Maud Lenora Menten
One of the first Canadian-born women to become a medical doctor, Maud Lenora Menten, was born on March 20th in 1879. She was educated at the University of Toronto earning both a bachelor’s and master’s degree in the early 1900s. Her research for the next few years centered on investigating the use of radium bromide in the treatment of cancer cells in rats while working as a fellow at the Rockefeller Institute for Medical Research.
She returned to Toronto to study medicine, becoming an MD in 1911, after which she traveled to Berlin, Germany to work with biochemist Leonor Michaelis and enzyme kinetics, or the motion of the biological molecules that help complex reactions occur everywhere in life. Working together they developed the Michaelis-Menten hypothesis that was used to explain the mechanism and velocity of reversible reactions between enzymes and their substrates, which is the molecule the enzyme is acting on. As part of their hypothesis they created the Michaelis-Menten equation that includes the Michaelis constant and all these pieces were formally presented in 1912-1913 as Michaelis-Menten Kinetics.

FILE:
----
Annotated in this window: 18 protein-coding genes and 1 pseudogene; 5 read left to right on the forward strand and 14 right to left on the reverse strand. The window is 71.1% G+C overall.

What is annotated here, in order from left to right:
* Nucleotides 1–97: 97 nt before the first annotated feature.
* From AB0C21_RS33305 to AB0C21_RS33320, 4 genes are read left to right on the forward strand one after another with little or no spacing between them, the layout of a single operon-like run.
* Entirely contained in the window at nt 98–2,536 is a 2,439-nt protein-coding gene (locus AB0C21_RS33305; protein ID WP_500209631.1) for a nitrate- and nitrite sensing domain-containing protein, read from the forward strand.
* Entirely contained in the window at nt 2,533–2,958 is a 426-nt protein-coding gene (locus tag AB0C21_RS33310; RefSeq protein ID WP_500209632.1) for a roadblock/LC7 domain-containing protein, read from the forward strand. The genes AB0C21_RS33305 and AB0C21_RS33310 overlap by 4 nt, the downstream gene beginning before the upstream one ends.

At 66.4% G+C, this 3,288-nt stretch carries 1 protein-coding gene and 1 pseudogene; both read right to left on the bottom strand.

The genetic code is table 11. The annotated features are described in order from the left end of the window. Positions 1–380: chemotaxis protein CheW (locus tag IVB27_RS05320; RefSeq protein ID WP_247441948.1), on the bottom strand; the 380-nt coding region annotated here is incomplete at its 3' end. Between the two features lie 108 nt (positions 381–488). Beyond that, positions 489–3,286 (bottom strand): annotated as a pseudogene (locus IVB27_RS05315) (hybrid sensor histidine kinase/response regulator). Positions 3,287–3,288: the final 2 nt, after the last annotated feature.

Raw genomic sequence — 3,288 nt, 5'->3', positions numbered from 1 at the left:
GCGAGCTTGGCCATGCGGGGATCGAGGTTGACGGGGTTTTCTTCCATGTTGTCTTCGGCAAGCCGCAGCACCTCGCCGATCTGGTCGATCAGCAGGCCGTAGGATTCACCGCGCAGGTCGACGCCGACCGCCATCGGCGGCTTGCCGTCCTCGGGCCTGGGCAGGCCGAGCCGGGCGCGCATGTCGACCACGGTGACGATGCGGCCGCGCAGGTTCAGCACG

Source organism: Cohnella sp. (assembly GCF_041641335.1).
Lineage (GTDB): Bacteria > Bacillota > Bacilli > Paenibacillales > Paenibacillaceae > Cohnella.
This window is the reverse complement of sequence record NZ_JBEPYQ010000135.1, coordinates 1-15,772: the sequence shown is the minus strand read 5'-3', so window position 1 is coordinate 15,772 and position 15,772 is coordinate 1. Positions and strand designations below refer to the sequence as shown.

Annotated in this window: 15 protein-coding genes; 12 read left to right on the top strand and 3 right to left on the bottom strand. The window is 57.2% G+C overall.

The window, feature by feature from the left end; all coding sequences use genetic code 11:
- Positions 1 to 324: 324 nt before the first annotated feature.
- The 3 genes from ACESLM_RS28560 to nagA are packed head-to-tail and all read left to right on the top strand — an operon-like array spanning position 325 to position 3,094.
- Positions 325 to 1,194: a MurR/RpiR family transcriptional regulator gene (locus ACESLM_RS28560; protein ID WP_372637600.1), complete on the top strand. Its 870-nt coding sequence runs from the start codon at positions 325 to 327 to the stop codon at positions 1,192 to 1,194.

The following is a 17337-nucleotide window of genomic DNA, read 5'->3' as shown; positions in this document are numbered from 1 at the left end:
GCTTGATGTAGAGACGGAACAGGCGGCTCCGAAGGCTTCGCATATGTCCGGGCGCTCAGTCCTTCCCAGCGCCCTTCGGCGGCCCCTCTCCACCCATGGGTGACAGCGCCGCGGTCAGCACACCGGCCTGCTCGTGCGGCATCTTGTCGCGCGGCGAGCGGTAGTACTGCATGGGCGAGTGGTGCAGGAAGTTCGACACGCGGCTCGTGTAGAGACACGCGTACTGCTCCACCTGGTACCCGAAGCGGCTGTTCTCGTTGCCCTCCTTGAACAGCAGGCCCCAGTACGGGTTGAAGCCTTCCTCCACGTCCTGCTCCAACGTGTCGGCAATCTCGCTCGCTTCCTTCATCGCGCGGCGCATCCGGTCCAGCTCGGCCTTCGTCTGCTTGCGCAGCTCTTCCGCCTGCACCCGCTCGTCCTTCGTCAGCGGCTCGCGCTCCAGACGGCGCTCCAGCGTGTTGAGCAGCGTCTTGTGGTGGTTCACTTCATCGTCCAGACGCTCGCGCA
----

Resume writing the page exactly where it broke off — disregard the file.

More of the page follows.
While working in cancer research at the University of Cleveland, Menton earned her doctorate in biochemistry in 1916 and obtained a position at the University of Pittsburg. She was later promoted to a professor of pathology. In her career she published over seventy papers that included investigating the mobility of proteins in the presence of electric fields, now called electrophoresis, which is currently used for DNA and RNA analysis. She also contributed to the discovery of a dye based reaction that tests for the presence of certain enzymes in the kidneys that can indicate renal and liver function. This was a major development in the field of histochemistry, which is the staining of cells with chemicals that enable the creation of color and contrast in microscopic images making them easier to study.
Menten retired from the University of Pittsburg in 1950 but continued her research until her health made that impossible. She passed away in 1960 and was inducted into the Canadian Medical Hall of Fame in 1998.
Suggested By: Madeleine Jacobs
Written by Angela Goad